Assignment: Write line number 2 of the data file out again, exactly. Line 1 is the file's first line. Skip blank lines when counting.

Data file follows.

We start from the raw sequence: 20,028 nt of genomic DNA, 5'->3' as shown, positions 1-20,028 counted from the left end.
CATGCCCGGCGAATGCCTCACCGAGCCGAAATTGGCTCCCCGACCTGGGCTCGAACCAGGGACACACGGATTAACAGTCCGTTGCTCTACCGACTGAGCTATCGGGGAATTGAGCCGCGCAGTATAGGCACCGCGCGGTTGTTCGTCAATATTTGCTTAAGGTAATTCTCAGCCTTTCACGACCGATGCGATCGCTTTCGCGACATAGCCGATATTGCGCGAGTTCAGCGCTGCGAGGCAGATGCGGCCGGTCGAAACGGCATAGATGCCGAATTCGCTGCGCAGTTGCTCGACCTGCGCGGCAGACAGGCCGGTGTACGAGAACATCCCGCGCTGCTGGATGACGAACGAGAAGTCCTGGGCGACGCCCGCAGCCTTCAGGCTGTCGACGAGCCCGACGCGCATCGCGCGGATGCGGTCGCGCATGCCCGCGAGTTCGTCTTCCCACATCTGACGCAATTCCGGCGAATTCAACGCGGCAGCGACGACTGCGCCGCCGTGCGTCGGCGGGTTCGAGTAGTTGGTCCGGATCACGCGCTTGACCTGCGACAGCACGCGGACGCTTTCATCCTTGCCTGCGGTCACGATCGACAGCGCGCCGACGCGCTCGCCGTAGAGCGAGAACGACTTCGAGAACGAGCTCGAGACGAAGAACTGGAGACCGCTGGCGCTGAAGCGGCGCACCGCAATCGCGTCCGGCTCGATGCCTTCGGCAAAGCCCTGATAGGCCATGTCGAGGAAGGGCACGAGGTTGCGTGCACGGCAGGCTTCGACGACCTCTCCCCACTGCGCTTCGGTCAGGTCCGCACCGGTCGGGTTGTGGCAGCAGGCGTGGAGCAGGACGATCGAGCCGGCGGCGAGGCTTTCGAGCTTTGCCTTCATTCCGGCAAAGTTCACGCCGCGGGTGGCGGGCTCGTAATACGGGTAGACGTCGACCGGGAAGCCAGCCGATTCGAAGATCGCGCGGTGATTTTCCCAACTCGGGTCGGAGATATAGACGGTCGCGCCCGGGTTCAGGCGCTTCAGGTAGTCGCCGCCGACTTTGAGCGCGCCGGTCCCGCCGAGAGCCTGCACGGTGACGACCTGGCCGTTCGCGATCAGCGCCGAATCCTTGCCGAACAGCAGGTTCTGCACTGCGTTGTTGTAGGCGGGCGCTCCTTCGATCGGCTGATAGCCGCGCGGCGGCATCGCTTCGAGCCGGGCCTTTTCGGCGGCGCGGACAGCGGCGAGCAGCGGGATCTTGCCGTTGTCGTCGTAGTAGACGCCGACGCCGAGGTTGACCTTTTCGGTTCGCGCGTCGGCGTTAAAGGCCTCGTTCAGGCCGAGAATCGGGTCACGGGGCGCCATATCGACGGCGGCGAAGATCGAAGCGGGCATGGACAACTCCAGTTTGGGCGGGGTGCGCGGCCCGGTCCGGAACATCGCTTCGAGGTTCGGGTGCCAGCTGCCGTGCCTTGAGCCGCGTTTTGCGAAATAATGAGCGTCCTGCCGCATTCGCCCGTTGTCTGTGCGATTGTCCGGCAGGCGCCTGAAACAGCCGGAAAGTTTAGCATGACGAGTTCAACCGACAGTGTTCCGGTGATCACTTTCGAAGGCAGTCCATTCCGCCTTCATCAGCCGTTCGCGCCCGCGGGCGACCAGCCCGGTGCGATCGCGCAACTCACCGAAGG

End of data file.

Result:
CATGCCCGGCGAATGCCTCACCGAGCCGAAATTGGCTCCCCGACCTGGGCTCGAACCAGGGACACACGGATTAACAGTCCGTTGCTCTACCGACTGAGCTATCGGGGAATTGAGCCGCGCAGTATAGGCACCGCGCGGTTGTTCGTCAATATTTGCTTAAGGTAATTCTCAGCCTTTCACGACCGATGCGATCGCTTTCGCGACATAGCCGATATTGCGCGAGTTCAGCGCTGCGAGGCAGATGCGGCCGGTCGAAACGGCATAGATGCCGAATTCGCTGCGCAGTTGCTCGACCTGCGCGGCAGACAGGCCGGTGTACGAGAACATCCCGCGCTGCTGGATGACGAACGAGAAGTCCTGGGCGACGCCCGCAGCCTTCAGGCTGTCGACGAGCCCGACGCGCATCGCGCGGATGCGGTCGCGCATGCCCGCGAGTTCGTCTTCCCACATCTGACGCAATTCCGGCGAATTCAACGCGGCAGCGACGACTGCGCCGCCGTGCGTCGGCGGGTTCGAGTAGTTGGTCCGGATCACGCGCTTGACCTGCGACAGCACGCGGACGCTTTCATCCTTGCCTGCGGTCACGATCGACAGCGCGCCGACGCGCTCGCCGTAGAGCGAGAACGACTTCGAGAACGAGCTCGAGACGAAGAACTGGAGACCGCTGGCGCTGAAGCGGCGCACCGCAATCGCGTCCGGCTCGATGCCTTCGGCAAAGCCCTGATAGGCCATGTCGAGGAAGGGCACGAGGTTGCGTGCACGGCAGGCTTCGACGACCTCTCCCCACTGCGCTTCGGTCAGGTCCGCACCGGTCGGGTTGTGGCAGCAGGCGTGGAGCAGGACGATCGAGCCGGCGGCGAGGCTTTCGAGCTTTGCCTTCATTCCGGCAAAGTTCACGCCGCGGGTGGCGGGCTCGTAATACGGGTAGACGTCGACCGGGAAGCCAGCCGATTCGAAGATCGCGCGGTGATTTTCCCAACTCGGGTCGGAGATATAGACGGTCGCGCCCGGGTTCAGGCGCTTCAGGTAGTCGCCGCCGACTTTGAGCGCGCCGGTCCCGCCGAGAGCCTGCACGGTGACGACCTGGCCGTTCGCGATCAGCGCCGAATCCTTGCCGAACAGCAGGTTCTGCACTGCGTTGTTGTAGGCGGGCGCTCCTTCGATCGGCTGATAGCCGCGCGGCGGCATCGCTTCGAGCCGGGCCTTTTCGGCGGCGCGGACAGCGGCGAGCAGCGGGATCTTGCCGTTGTCGTCGTAGTAGACGCCGACGCCGAGGTTGACCTTTTCGGTTCGCGCGTCGGCGTTAAAGGCCTCGTTCAGGCCGAGAATCGGGTCACGGGGCGCCATATCGACGGCGGCGAAGATCGAAGCGGGCATGGACAACTCCAGTTTGGGCGGGGTGCGCGGCCCGGTCCGGAACATCGCTTCGAGGTTCGGGTGCCAGCTGCCGTGCCTTGAGCCGCGTTTTGCGAAATAATGAGCGTCCTGCCGCATTCGCCCGTTGTCTGTGCGATTGTCCGGCAGGCGCCTGAAACAGCCGGAAAGTTTAGCATGACGAGTTCAACCGACAGTGTTCCGGTGATCACTTTCGAAGGCAGTCCATTCCGCCTTCATCAGCCGTTCGCGCCCGCGGGCGACCAGCCCGGTGCGATCGCGCAACTCACCGAAGG